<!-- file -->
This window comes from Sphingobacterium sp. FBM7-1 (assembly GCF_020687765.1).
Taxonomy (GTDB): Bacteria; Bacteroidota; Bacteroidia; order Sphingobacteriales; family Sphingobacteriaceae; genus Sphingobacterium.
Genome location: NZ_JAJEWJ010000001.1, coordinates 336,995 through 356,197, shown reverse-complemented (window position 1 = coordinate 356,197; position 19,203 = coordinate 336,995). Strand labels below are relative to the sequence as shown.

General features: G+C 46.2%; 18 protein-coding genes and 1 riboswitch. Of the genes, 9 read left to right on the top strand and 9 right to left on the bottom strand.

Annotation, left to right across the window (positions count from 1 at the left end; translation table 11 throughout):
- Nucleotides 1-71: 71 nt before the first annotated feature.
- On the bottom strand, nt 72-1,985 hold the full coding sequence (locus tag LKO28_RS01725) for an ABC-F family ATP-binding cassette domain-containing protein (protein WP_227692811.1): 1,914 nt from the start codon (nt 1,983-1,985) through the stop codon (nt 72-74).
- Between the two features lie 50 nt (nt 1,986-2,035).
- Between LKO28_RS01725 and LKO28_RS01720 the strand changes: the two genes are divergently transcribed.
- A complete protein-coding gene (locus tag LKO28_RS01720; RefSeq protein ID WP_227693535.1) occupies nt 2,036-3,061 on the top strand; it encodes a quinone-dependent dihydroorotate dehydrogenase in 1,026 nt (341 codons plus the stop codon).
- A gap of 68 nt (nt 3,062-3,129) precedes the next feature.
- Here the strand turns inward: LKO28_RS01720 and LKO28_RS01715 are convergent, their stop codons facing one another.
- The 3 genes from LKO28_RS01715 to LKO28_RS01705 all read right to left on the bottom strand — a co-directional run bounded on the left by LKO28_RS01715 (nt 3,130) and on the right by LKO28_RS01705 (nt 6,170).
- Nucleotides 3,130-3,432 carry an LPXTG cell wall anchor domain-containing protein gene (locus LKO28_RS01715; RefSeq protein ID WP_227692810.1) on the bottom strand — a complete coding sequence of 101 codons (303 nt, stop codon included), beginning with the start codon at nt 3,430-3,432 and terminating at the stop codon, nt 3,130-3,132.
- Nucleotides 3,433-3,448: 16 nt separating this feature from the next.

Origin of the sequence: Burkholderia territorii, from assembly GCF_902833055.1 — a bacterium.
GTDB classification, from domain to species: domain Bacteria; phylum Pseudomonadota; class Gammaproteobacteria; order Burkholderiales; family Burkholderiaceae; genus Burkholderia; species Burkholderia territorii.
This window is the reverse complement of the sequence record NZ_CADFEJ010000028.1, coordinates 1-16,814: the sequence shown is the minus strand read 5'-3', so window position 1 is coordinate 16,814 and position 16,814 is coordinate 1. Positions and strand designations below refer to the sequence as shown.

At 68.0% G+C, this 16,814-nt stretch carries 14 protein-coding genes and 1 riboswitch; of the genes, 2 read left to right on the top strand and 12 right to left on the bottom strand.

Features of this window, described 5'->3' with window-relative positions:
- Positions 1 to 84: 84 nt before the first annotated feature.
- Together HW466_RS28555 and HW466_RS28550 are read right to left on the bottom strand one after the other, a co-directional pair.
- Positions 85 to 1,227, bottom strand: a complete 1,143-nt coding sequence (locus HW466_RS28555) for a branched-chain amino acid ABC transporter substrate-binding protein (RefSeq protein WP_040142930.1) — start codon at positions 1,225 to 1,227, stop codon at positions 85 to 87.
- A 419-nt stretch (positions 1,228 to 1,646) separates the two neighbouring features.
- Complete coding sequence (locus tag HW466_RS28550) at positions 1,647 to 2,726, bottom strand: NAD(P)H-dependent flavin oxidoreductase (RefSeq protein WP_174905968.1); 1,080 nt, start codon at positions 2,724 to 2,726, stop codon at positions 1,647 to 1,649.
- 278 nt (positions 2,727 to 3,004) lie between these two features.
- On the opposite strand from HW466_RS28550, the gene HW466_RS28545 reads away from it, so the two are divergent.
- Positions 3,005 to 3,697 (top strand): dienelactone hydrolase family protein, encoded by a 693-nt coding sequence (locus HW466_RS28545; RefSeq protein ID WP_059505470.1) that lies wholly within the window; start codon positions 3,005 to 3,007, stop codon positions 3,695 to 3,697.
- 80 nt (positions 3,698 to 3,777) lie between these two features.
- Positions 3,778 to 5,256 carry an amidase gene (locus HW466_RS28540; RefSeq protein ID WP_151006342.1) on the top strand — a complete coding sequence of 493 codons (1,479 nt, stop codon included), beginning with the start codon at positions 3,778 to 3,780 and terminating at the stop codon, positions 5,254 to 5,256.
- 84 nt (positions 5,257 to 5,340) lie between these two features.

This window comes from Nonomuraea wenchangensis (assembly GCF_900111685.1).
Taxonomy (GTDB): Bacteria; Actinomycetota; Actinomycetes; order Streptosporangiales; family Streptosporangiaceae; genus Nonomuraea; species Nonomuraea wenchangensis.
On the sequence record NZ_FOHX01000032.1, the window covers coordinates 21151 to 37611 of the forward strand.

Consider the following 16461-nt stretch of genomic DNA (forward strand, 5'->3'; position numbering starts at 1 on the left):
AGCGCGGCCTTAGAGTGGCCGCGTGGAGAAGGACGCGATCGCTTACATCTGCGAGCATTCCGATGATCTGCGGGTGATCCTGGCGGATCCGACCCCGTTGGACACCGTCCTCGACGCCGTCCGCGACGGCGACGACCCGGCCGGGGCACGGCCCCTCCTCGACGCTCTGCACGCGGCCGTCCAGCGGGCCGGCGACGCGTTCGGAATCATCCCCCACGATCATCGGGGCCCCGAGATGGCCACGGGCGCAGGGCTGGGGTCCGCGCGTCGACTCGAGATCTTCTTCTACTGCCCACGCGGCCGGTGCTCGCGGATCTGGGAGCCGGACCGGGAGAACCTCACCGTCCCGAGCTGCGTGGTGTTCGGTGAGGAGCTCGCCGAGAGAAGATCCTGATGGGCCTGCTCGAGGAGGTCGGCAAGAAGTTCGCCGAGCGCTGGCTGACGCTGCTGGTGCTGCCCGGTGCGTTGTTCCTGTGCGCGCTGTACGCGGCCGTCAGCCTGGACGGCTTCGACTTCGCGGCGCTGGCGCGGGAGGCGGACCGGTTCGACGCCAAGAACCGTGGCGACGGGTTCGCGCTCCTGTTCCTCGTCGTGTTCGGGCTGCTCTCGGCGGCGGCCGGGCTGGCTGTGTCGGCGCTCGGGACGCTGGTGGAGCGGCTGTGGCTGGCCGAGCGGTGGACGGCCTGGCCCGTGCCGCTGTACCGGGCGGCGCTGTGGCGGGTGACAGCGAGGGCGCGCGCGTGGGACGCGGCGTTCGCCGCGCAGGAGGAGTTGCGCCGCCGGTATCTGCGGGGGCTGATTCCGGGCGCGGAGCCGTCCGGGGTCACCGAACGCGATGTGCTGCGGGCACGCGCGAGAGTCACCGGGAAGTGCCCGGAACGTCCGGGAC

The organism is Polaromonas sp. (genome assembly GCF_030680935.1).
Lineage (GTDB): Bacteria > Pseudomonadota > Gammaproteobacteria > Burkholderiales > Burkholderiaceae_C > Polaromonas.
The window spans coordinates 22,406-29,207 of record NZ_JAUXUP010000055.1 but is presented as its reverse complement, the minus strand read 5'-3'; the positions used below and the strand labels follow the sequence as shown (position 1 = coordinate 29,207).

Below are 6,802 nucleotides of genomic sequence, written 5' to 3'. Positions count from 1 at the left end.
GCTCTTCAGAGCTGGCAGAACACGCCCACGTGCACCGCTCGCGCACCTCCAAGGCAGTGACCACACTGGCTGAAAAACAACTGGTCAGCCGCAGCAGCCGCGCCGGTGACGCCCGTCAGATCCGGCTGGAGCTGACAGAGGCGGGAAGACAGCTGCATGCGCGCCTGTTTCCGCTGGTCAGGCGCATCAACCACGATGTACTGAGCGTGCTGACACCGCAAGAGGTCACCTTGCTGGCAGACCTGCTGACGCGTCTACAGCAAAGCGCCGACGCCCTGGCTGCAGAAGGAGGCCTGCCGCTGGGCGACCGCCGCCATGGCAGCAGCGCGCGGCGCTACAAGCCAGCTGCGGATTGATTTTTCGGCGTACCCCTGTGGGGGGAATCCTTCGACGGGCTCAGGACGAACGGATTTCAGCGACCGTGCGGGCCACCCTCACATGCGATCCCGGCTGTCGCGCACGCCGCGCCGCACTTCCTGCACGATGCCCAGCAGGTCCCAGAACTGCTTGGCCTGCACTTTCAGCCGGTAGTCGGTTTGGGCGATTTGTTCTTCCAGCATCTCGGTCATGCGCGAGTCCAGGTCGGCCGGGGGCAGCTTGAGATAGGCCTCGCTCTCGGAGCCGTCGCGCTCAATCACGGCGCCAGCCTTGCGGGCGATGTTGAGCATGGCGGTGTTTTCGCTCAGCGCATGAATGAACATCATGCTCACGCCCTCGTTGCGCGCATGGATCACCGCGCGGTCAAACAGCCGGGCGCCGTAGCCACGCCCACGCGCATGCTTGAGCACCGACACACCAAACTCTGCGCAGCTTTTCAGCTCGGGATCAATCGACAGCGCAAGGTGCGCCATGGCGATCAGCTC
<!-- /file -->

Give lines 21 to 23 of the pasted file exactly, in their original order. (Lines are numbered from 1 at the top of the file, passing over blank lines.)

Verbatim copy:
- Positions 1 to 84: 84 nt before the first annotated feature.
- Together HW466_RS28555 and HW466_RS28550 are read right to left on the bottom strand one after the other, a co-directional pair.
- Positions 85 to 1,227, bottom strand: a complete 1,143-nt coding sequence (locus HW466_RS28555) for a branched-chain amino acid ABC transporter substrate-binding protein (RefSeq protein WP_040142930.1) — start codon at positions 1,225 to 1,227, stop codon at positions 85 to 87.